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The George W. Vandeventer House is a brick, two-story upright and wing house with Italianate detailing. Asymmetrical in form, the house has several additions. While the main facade comprises the end gable of the upright and the side gable wing, a secondary facade has a first story bay window. Painted stone or wooden hood molds top the slightly curved windows throughout the house. Despite later family room and garage additions, the house essentially retains its original appearance.

George Washington Vandeventer House, south elevation, 2020

George Washington Vandeventer House, south elevation, 2020

George Washington Vandenventer House, south and east elevations, 2020

George Washington Vandenventer House, south and east elevations, 2020

New York native George Washington Vandeventer (1829-1909), who came to Avon Township as a child in 1834, became a successful businessman and civic leader in Rochester. George and his wife, the former Julia Pixley, lost their home to fire on March 26, 1875, and built this Italianate-inspired house soon afterward. The Rochester Era reported on the fire as follows on April 1, 1875:

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Last Friday morning, at about half-past ten o'clock, fire was seen issuing from the roof of Geo. W. Vandeventer's fine residence on Third street, and before a general alarm could be sounded, the flames were under such complete headway that all thoughts of saving the building were abandoned, and particular attention directed toward removing the furniture from the lower rooms, leaving the upper portion a prey to the fire. Everything below, including the piano, was safely removed, with the exception of numerous articles in the cellar. The house was entirely consumed. There was an insurance policy on the house of $1,700, in the Old Continental, which will just about half cover the loss. The origin of the fire is unknown. Mr. Vandeventer and family are particularly unfortunate, having a few years since lost home and all their earthly possessions by fire, without any insurance to fall back upon. He had finally succeeded once more in obtaining a pleasant and beautiful home, when again the devouring element suddenly deprived him of it.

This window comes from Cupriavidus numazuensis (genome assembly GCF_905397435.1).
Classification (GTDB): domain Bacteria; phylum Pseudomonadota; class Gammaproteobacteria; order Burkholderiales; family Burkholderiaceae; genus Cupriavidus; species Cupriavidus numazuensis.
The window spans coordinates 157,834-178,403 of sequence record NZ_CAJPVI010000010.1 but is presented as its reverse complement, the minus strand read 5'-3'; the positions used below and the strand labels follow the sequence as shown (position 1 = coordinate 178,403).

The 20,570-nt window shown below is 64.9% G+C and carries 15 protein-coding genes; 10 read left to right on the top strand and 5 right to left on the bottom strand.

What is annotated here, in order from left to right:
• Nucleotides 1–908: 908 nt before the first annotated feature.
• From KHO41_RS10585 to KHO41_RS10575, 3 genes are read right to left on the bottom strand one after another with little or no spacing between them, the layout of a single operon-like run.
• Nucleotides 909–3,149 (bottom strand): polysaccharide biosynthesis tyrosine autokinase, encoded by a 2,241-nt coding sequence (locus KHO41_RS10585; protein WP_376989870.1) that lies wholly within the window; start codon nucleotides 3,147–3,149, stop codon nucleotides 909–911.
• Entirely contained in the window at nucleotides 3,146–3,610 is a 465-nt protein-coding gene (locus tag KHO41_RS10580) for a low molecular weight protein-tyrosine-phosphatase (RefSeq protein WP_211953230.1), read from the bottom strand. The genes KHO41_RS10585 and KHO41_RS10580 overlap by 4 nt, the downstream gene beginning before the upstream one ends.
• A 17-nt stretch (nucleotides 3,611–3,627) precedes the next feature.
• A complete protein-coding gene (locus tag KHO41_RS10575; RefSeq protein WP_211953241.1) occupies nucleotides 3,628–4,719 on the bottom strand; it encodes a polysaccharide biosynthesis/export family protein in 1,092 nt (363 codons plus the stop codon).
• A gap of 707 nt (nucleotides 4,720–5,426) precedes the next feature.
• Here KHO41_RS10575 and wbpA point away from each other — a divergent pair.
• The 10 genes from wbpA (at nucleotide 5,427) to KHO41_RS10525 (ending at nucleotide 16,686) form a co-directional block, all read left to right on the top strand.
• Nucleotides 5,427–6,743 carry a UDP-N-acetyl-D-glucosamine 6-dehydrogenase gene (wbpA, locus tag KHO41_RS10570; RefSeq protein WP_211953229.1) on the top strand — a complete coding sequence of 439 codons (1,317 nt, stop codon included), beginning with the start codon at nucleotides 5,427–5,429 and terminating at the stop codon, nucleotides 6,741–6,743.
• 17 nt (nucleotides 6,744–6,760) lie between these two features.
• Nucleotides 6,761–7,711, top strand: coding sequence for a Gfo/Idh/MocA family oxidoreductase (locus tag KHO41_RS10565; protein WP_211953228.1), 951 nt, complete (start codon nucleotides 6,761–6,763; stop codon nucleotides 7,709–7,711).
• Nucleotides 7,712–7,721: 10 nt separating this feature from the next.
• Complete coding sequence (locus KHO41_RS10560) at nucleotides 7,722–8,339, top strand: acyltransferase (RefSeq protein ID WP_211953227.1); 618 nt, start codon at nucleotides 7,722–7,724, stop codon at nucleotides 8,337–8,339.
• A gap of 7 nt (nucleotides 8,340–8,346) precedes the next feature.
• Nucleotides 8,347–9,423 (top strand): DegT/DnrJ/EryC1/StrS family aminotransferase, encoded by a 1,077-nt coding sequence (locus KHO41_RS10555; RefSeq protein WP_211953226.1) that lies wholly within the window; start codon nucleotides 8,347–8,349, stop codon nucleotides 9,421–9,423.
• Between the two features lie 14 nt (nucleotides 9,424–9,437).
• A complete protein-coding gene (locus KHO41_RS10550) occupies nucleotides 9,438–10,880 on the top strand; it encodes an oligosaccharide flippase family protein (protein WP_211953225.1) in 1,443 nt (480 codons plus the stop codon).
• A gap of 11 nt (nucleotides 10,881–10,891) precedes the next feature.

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The Vandeventers rebuilt their house, this time of brick, during the summer of 1875. On August 12, 1875, the Rochester Era reported that the Vandeventer house was "progressing finely." The fire persuaded George, who served three terms as village president, to lead the campaign to establish the town's first fire department, which was formed in 1882.

At the time of the 1920 census, the family of George and Julia Vandeventer's son, Marshall, resided in this house. In the 1930 census, Anna Bowman Vandeventer, the widow of Marshall Vandeventer, was living in the house with the family of William A. and Elsie Abbott. By 1940 the house was occupied by the Elwood A. Strong family.

The Vandeventer House was listed on the Michigan Register of Historic Sites in 1998 and features a Michigan Historical Marker in the yard.

Norman Allen to George W. Vandeventer, 14 May 1867, part of outlots 8 and 9 of the Original Plat of the Village of Rochester, Oakland County Record of Deeds, liber 89, p. 600.

"United States Census, 1930," index and images, FamilySearch ( /pal:/MM9.1.1/XQ1V-JN3 : accessed 12 Mar 2013), Anna Vandeventer in entry for William A Abbott, 1930.

"United States Census, 1920," index and images, FamilySearch ( /pal:/MM9.1.1/MZQ5-F1W : accessed 12 Mar 2013), Marshall Vandeventer, , Oakland, Michigan; citing enumeration district (ED) , sheet 23A, family 558, NARA microfilm publication T625, FHL microfilm 1820789.

"United States Census, 1940," index and images, FamilySearch ( /pal:/MM9.1.1/K4GB-73C : accessed 12 Mar 2013), Elwood A Strong, Rochester, Avon Township, Oakland, Michigan, United States; citing enumeration district (ED) 63-4, sheet 15B, family 359, NARA digital publication T627, roll 1798.

"Destructive fire," Rochester Era, April 1, 1875.

Image Sources(Click to expand)

Deborah Larsen

Deborah Larsen